cover image Land of Tears: The Exploration and Exploitation of Equatorial Africa

Land of Tears: The Exploration and Exploitation of Equatorial Africa

Robert Harms. Basic, $35 (544p) ISBN 978-0-465-02863-4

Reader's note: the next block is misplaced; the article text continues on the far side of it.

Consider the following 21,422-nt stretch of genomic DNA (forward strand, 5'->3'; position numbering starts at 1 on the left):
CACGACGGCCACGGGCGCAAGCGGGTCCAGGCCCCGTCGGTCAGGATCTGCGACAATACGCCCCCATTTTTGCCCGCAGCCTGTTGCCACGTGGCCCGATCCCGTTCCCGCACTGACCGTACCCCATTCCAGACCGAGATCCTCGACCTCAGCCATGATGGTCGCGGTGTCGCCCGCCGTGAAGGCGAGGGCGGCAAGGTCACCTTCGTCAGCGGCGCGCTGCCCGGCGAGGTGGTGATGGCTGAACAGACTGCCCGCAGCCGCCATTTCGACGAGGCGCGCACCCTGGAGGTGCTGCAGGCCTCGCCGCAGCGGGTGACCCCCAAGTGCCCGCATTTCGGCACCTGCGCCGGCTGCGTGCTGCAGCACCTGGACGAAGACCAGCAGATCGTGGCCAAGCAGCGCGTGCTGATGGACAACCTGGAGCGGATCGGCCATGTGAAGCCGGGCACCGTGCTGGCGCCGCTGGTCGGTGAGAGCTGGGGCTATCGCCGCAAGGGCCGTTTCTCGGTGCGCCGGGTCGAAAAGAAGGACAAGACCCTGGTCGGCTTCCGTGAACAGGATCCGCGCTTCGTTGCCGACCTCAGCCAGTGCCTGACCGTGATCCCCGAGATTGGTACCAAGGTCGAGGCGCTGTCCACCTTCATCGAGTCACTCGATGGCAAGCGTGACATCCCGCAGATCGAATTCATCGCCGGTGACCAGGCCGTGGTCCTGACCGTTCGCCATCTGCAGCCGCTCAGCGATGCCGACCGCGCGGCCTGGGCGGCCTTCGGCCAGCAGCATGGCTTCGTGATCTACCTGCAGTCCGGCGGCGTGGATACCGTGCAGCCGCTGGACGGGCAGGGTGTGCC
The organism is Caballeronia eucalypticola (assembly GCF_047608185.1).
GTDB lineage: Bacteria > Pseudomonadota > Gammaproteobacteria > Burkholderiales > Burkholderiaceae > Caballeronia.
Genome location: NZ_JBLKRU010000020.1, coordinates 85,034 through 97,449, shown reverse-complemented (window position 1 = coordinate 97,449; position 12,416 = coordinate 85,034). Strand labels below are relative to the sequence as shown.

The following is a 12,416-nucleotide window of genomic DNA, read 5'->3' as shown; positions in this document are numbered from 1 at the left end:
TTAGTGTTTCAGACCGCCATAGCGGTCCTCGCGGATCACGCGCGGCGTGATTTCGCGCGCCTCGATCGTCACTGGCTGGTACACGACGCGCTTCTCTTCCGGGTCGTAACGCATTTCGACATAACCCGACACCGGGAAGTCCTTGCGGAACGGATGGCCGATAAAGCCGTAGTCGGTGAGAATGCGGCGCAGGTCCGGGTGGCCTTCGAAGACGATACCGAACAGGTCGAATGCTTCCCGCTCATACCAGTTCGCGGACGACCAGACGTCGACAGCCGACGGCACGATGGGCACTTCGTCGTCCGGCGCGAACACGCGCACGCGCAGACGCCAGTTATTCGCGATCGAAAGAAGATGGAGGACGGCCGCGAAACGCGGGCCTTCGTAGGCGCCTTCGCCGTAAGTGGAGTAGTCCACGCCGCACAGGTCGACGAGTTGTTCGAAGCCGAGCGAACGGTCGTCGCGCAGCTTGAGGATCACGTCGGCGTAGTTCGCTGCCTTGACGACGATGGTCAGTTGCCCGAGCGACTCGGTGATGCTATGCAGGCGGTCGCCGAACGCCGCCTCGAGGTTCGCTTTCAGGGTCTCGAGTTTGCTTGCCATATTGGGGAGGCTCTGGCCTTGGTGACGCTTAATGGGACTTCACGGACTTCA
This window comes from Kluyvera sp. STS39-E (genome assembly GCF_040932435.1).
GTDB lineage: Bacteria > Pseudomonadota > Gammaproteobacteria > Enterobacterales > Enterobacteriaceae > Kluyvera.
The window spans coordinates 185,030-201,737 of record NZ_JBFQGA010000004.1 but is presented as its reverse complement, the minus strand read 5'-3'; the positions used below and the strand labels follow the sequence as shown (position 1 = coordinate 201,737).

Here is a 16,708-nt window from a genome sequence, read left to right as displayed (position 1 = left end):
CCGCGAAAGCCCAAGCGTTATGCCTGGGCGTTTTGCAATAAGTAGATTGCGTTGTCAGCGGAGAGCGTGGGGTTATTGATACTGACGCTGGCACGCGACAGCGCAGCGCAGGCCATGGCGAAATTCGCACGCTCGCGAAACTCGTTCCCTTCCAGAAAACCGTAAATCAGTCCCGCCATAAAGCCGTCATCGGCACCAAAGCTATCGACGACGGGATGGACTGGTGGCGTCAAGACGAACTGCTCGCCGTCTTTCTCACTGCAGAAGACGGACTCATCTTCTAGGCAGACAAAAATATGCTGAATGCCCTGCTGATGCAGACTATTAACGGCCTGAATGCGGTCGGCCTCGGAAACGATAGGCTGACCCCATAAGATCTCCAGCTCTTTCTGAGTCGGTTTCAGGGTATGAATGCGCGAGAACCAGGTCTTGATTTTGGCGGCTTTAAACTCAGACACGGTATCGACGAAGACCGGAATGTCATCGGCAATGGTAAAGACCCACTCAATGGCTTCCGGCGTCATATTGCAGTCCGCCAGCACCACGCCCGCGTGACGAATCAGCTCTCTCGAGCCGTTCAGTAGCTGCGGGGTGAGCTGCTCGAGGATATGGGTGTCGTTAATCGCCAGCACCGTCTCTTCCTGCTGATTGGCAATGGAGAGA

Harms (Rivers of Wealth, Rivers of Sorrow), a professor of history and African studies at Yale University, delivers an impressively fine-grained account of the pivotal era from the 1870s through the early 1900s when the African slave trade was supplanted by the commercial trade in rubber and ivory, triggering the “Scramble for Africa” and European colonization of the continent. The story of Equatorial Africa’s brutal subjugation to satisfy the demands of American and European consumers is told through the eyes of three key figures: Henry Morton Stanley, a Welsh explorer employed by King Leopold II of Belgium; Pierre Savorgnan de Brazza, an Italian who worked in the service of France; and Hamid bin Muhammad (known as Tippu Tip), a mixed African-Arab trader employed by the Sultan of Zanzibar and later by King Leopold. Drawing on these men’s autobiographies, as well as other eyewitness testimonies and archival sources, Harms skillfully relates how Arab ivory hunters first penetrated the Congo basin rainforest, how rubber concessions moved in when the ivory trade was depleted, and how African villagers attempted to organize and fight back against foreign intruders who “flogged, enslaved, imprisoned, and shot” natives in their quest to drain resources from what is now the Democratic Republic of Congo and the Republic of Congo. Meticulously researched and written in a thoroughly engaging style, this exhaustive chronicle offers essential insights into the history of imperialism. (Dec.)